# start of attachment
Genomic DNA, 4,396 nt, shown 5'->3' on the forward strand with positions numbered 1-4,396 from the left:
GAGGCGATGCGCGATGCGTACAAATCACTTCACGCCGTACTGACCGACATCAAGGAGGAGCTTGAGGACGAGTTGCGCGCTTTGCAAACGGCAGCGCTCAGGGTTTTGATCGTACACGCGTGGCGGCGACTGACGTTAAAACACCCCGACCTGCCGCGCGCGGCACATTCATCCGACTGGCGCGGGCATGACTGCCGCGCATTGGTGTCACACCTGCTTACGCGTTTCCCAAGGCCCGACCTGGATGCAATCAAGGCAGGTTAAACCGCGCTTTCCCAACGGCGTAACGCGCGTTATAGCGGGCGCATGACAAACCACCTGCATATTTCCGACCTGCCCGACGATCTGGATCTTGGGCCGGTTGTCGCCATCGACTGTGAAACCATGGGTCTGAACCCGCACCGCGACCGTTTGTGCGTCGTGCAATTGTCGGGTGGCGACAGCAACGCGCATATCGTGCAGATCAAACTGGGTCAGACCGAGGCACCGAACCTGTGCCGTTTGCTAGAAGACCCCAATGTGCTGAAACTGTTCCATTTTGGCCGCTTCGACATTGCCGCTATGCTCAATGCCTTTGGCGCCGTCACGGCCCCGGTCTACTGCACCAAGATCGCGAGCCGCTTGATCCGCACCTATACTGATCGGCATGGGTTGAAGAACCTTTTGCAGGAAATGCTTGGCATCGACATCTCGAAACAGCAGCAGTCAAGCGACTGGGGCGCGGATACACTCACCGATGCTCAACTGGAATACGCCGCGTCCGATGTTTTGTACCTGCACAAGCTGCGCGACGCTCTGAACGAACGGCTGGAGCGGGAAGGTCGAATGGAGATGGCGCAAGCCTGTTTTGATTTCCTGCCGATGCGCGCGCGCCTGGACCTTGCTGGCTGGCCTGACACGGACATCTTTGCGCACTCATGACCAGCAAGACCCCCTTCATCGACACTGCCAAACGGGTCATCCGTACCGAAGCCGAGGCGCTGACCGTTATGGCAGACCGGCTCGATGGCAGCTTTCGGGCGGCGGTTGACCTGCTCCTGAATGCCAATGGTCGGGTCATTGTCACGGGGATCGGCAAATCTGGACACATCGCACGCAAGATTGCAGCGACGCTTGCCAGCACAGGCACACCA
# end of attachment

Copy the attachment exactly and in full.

Genomic DNA, 4,396 nt, shown 5'->3' on the forward strand with positions numbered 1-4,396 from the left:
GAGGCGATGCGCGATGCGTACAAATCACTTCACGCCGTACTGACCGACATCAAGGAGGAGCTTGAGGACGAGTTGCGCGCTTTGCAAACGGCAGCGCTCAGGGTTTTGATCGTACACGCGTGGCGGCGACTGACGTTAAAACACCCCGACCTGCCGCGCGCGGCACATTCATCCGACTGGCGCGGGCATGACTGCCGCGCATTGGTGTCACACCTGCTTACGCGTTTCCCAAGGCCCGACCTGGATGCAATCAAGGCAGGTTAAACCGCGCTTTCCCAACGGCGTAACGCGCGTTATAGCGGGCGCATGACAAACCACCTGCATATTTCCGACCTGCCCGACGATCTGGATCTTGGGCCGGTTGTCGCCATCGACTGTGAAACCATGGGTCTGAACCCGCACCGCGACCGTTTGTGCGTCGTGCAATTGTCGGGTGGCGACAGCAACGCGCATATCGTGCAGATCAAACTGGGTCAGACCGAGGCACCGAACCTGTGCCGTTTGCTAGAAGACCCCAATGTGCTGAAACTGTTCCATTTTGGCCGCTTCGACATTGCCGCTATGCTCAATGCCTTTGGCGCCGTCACGGCCCCGGTCTACTGCACCAAGATCGCGAGCCGCTTGATCCGCACCTATACTGATCGGCATGGGTTGAAGAACCTTTTGCAGGAAATGCTTGGCATCGACATCTCGAAACAGCAGCAGTCAAGCGACTGGGGCGCGGATACACTCACCGATGCTCAACTGGAATACGCCGCGTCCGATGTTTTGTACCTGCACAAGCTGCGCGACGCTCTGAACGAACGGCTGGAGCGGGAAGGTCGAATGGAGATGGCGCAAGCCTGTTTTGATTTCCTGCCGATGCGCGCGCGCCTGGACCTTGCTGGCTGGCCTGACACGGACATCTTTGCGCACTCATGACCAGCAAGACCCCCTTCATCGACACTGCCAAACGGGTCATCCGTACCGAAGCCGAGGCGCTGACCGTTATGGCAGACCGGCTCGATGGCAGCTTTCGGGCGGCGGTTGACCTGCTCCTGAATGCCAATGGTCGGGTCATTGTCACGGGGATCGGCAAATCTGGACACATCGCACGCAAGATTGCAGCGACGCTTGCCAGCACAGGCACACCA